So if we test Fermat's congruence for a candidate p with several different choices of a, we can be highly confident, but not 100% confident, that it's prime. In fact, when we call something a "probable prime", that usually means that we've done these tests, perhaps along with some trial factoring and a few soupedup versions of the same idea (e.g. MillerRabin or BPSW) for extra confidence.
One more note: since (as you said) these tests involve really large numbers, we have to be slightly careful when implementing them. The number 2^(3^504207 + 2)  1 has far more digits than there are atoms in the universe, so there is no hope of representing it in binary on any physical computer. But fortunately we don't need to: we only need its congruence class modulo the 240568digit number p = 3^504207 + 2. We can do all our calculations mod p, and some modular exponentiation tricks make it possible to compute 2^(3^504207 + 2)  1 mod p with only about a million multiplication steps. This is feasible on modern computers.  


And even if it turned out to not be prime but satisfied the tests, we have a new Carmichael number!
____________
My lucky number is 3^{504206}+2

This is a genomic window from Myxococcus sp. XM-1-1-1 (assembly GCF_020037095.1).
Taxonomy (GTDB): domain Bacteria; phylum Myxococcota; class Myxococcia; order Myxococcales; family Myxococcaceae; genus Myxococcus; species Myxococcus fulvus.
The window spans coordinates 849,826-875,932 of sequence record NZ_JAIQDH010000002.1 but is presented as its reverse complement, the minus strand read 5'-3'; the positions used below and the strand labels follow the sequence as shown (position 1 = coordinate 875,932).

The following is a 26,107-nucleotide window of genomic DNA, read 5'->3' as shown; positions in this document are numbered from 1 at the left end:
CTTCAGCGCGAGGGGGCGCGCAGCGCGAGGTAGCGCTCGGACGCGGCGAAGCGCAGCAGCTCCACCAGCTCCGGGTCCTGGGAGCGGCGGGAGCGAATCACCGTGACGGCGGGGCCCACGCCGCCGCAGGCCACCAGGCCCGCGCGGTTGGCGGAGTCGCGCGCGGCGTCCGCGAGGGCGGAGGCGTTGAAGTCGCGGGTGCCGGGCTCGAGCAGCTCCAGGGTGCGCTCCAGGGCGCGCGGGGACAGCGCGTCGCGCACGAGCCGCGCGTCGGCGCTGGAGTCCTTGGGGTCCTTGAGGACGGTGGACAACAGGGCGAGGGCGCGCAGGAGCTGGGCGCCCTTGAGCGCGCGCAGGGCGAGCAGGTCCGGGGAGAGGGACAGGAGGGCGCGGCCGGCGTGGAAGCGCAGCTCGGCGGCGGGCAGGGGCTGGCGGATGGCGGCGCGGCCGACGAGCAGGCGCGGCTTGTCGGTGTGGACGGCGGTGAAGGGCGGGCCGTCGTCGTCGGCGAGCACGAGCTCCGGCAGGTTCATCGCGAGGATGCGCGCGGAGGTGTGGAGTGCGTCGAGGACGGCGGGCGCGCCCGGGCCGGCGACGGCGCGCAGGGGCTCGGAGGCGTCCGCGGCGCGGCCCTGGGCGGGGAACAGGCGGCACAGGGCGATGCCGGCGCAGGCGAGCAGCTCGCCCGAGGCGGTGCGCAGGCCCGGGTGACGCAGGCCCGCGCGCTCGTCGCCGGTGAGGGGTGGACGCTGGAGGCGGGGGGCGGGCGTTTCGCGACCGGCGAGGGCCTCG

So it turns out the formula is not new. Ravi mentioned OEIS A051783 already. If you could find any new members, you could contribute to that sequence.
But there is also PRP Top. See PRP Top search for 3^n+2. If you found any new ones, you would submit them there.
Since you are not going to be able to prove these numbers prime, they are not going to be admitted into the Prime Pages lists.
/JeppeSN  


Just noticed this pop up on PrimePages: https://primes.utm.edu/primes/page.php?id=130986
Looks like someone is working to prove primality for these :)  


Just noticed this pop up on PrimePages: https://primes.utm.edu/primes/page.php?id=130986
Looks like someone is working to prove primality for these :)
This is our Gelly; was discussed on Discord. /JeppeSN  

GellyVolunteer tester
Send message
Joined: 13 Nov 16 Posts: 46 ID: 468732 Credit: 1,952,128,148 RAC: 5,493,788

Just noticed this pop up on PrimePages: https://primes.utm.edu/primes/page.php?id=130986
Looks like someone is working to prove primality for these :)
Oh hey, that's mine! Ravi Fernando recommended it as a nice way to break into the top 20 with a good ECPP machine, so I went with it.
As was discussed, the best chance does really seem to be ECPP for primes of this form. I was a little excited at the prospect of how factorizeable 3^k + 1 and 3^k + 3 were, and using an (N+1)(N1) method for proving them in general, but considering you get many factors in the thousand digit range that will likely never be factorized in our lifetime, it sort of died there.
Perhaps if you were superultralucky with a k that both is very factorizeable, leads to a PRP for 3^k +2, and you got extremely lucky with the factors of 3^k+1 and 3^k+3, you could eke out one superlucky proveable prime that doesn't need a general deterministic primality proof.
It'd be radical if that'd ever happen, but for now, ECPP does a treat on anything smaller than 40k digits with the right hardware.